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J Neurosurg Pediatr. 2012 Mar;9(3):305-15. doi: 10.3171/2011.12.PEDS11253.

Surgical treatment for primary spinal aneurysmal bone cysts: experience from Children's Hospital Boston.

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Department of Neurological Surgery, University of Pittsburgh Medical Center, Pittsburgh, PA, USA.



Spinal aneurysmal bone cysts (ABCs) constitute a rare and clinically challenging disease, primarily affecting the pediatric population. Information regarding the management of spinal ABCs remains sparse. In this study the authors review their experience with spinal ABCs at Children's Hospital Boston.


The medical records of all patients treated surgically for primary spinal ABCs between January 1998 and July 2010 were retrospectively reviewed.


Fourteen cases were identified (6 males and 8 females, ages 5-19 years old). The ABCs were located throughout the spine, with an equal number in the thoracic and lumbar spine, and rarely in the cervical spine. The majority of patients presented with back pain, but neurological deficits and spinal deformity were common. A variety of radiographic techniques were used to establish the diagnosis, including needle biopsy. Preoperative selective arterial embolization was performed in 7 cases (50%), and the majority of cases required spinal instrumentation along with resection. Mean follow-up was 55.9 months (range 15-154 months) after initial intervention. Two ABCs recurred (14%), at 9 months and 8 years after incomplete initial resection, and the patients underwent reoperation. Complete resection was ultimately achieved in all cases. All patients were asymptomatic and neurologically intact at their last follow-up evaluation, and showed no evidence of deformity or recurrence on imaging.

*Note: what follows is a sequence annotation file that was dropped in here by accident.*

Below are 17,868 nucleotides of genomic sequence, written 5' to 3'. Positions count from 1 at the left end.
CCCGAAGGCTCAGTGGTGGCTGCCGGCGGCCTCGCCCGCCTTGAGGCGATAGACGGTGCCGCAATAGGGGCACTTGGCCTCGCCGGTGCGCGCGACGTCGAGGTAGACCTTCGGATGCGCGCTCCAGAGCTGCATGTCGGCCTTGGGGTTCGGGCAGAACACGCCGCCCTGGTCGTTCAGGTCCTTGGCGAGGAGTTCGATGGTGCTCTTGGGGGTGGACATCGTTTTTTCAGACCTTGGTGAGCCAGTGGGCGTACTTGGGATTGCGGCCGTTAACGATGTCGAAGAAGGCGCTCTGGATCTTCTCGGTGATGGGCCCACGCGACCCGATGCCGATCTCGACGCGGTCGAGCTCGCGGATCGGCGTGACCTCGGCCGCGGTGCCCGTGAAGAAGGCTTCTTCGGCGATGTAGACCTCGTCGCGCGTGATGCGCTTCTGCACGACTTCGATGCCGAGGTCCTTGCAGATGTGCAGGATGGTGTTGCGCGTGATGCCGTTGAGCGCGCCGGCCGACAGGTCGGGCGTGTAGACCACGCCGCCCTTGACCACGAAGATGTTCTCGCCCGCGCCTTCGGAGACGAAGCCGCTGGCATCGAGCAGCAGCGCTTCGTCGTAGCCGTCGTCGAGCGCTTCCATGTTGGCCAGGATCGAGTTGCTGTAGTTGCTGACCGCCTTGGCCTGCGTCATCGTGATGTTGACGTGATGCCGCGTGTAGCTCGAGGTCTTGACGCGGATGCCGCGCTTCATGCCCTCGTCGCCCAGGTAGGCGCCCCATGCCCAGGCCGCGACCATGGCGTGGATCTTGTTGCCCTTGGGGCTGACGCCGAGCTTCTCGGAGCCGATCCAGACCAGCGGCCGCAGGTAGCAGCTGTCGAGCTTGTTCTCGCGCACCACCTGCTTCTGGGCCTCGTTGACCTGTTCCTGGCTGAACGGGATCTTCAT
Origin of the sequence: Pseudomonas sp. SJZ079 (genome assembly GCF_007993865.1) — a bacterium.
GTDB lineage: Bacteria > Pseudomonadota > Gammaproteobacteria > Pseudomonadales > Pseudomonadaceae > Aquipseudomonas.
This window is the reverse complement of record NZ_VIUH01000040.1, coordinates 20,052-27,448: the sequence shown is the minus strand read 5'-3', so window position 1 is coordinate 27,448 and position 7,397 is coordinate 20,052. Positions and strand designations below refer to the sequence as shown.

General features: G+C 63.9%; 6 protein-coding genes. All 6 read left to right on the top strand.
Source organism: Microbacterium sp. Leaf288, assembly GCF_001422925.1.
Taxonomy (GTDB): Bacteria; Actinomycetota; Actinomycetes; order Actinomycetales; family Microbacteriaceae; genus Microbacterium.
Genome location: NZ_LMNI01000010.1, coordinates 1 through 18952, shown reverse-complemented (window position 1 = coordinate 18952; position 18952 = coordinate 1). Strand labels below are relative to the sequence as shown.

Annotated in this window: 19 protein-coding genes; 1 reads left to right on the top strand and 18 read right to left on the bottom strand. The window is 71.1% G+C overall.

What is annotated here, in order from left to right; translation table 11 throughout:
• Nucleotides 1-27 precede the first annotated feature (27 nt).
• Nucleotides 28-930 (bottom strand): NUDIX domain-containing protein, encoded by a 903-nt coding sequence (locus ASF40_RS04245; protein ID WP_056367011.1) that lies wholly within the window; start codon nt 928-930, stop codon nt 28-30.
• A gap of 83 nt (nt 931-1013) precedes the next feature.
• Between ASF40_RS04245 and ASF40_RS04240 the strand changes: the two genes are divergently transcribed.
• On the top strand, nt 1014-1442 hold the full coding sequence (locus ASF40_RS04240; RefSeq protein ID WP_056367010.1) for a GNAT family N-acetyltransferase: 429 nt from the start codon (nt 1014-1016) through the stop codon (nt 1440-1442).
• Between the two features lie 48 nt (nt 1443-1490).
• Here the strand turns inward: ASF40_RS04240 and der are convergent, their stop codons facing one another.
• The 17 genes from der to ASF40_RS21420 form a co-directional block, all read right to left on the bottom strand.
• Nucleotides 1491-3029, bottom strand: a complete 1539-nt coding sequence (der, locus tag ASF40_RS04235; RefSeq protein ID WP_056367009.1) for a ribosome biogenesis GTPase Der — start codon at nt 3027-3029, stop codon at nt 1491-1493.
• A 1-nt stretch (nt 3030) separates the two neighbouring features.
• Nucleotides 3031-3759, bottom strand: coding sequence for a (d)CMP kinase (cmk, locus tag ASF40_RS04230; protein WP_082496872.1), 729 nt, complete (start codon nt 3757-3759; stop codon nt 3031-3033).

Computed tomography and MR imaging are adequate for an initial evaluation of spinal ABCs, although solid variants can present a diagnostic challenge. Given the high rates of recurrence with residual disease, complete obliteration of the lesion should be the goal of treatment. Preoperative embolization is often performed, although in the authors' opinion the degree of bleeding tends not to support its routine use. Long-term follow-up is warranted as recurrences can occur years after initial intervention. However, gross-total excision in conjunction with spinal stabilization, as needed, usually provides cure of the ABC and excellent long-term spinal alignment.

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